4. Main Findings from Follow-up Experimental Work
The results from the additional experiments done after the workshop are summarized in Table 3
. From these findings, it is clear that the use of the three different stabilization strategies (cement, cement-lime, cement fiber) did not results in any significance differences in the performance of the bricks in terms of properties such as porosity, density and compressive strength. This was also true for thermal properties (relative heat capacity and thermal conductivity) as well as moisture properties (water vapor diffusion, water absorption and diffusion and water absorption coefficient). When different types of bricks were aged through exposure to elevated moisture and temperature conditions over a 7-day period, the compressive strength values dropped significantly when just cement or cement-lime was used in mix (48.19 and 46.20% respectively). The soil-cement-fiber bricks registered the highest residual strength values (approximating 87% per cent). This suggests that inclusion of natural fibers in low-cost construction materials can potentially enhance the resulting composites’ performance with respect to hygrothermal loads.
The authors used electron microscopical techniques to elucidate preliminary data on the chemical changes that can be linked to exposure-related deterioration. The bricks in this research are examples of cementitious materials. The efforts to characterize the chemical reactions are therefore directed at addressing how the organic components in the cementitious system affect hydration. Despite cementitious materials constituting one of the most commonly used construction materials, there are still significant knowledge gaps concerning a detailed understanding of the mechanism that impacts their performance [4
]. Non-cementitious components can be expected to drown the signal from the cementitious component. This makes it difficult to capture accurate quantitative date on the evolution of microstructure during hydration. This knowledge is essential for designing and developing cementitious materials with specific properties. Such efforts are also impeded by difficulties in linking observed differences to either desirable or undesirable physio-mechanical properties that would be indicative of the materials’ expected performance during service conditions.
Mechanical and Physical Properties.
Mechanical and Physical Properties.
|Type of Brick||Porosity||Density (Kg/m3)||28 Day compressive strength (psi)||28 day Water absorption coefficient value||Residual Strength* (%)||Thermal conductivity (W/mK)|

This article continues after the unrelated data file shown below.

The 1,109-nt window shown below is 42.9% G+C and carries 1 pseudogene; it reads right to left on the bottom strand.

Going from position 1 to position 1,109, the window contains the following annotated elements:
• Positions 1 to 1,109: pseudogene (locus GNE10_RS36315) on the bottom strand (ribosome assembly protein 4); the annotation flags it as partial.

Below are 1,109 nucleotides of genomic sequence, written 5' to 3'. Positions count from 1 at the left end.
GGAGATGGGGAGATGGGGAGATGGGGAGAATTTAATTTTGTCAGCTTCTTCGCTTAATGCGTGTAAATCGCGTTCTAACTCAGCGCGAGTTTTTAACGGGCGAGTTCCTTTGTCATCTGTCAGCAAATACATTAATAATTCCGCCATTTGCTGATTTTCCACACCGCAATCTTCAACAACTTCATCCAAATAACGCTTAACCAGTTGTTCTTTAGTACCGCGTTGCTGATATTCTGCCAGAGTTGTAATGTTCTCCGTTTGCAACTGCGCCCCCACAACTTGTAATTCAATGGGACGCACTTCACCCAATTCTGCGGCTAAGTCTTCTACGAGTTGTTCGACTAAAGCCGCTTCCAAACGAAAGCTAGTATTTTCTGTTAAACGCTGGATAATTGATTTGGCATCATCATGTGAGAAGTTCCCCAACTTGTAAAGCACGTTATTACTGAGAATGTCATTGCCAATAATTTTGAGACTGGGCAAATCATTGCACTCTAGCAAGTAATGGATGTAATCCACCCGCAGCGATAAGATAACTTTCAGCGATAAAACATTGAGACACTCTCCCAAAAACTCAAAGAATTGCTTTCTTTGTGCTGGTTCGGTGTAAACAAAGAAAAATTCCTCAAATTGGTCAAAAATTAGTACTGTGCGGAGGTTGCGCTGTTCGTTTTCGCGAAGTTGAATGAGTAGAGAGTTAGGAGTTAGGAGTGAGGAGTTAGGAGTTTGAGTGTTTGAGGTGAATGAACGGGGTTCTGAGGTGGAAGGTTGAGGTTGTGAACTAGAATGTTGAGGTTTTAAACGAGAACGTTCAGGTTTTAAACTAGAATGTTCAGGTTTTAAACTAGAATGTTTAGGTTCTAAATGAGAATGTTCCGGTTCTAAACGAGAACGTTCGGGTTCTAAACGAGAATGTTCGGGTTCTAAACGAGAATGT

summarizes the chemical characterization showing changes after samples have been aged through being immersed in water and exposed to 100 °C temperatures in an oven for 7 days. Based on this initial data, it is possible to identify some of the key changes that were captured. Focusing on the Carbon, Oxygen, Silica and Calcium (linked to hydration), a few things can be observed. In thesoil-cement unit, there is no significant change during the preliminary investigations. The inclusion of lime triggers chemical reactions that increase Silica while decreasing Calcium. The chemical reactions that occur when fiber is included in the mix increases the Carbon content while decreasing the Oxygen, Silica and Calcium content. Additional work is being done to link these changes to specific physio-chemical properties.
As indicated earlier, addressing the inefficiencies in the use of the machine was a key research issue. The authors experimented with different options. In the final prototype, the mould was designed to match the existing compressed earth brick sizes (300 mm × 150 mm × 140 mm). For the ejection mechanism, although bottom-top reciprocating, leg-operated ejector was initially identified as a potential strategy, its use was discarded during the evaluation of the of machine performance as it resulted in the use of excessive force during the ejection process. The authors reverted to use of a hydraulic jack for compression as an ejector as its use proved to be more convenient and required less effort. The use of steel for the mould plates factored the materials’ impact on the overall weight of the machine. Through the authors’ assessment limiting the total weight of the machine to 30 kg ensured portability as this weight can easily be transported using a bicycle, wheelbarrow or handcart. The total weight of the prototype was 25 kg (28 kg inclusive of the hydraulic jack). Figure 1
shows the final prototype.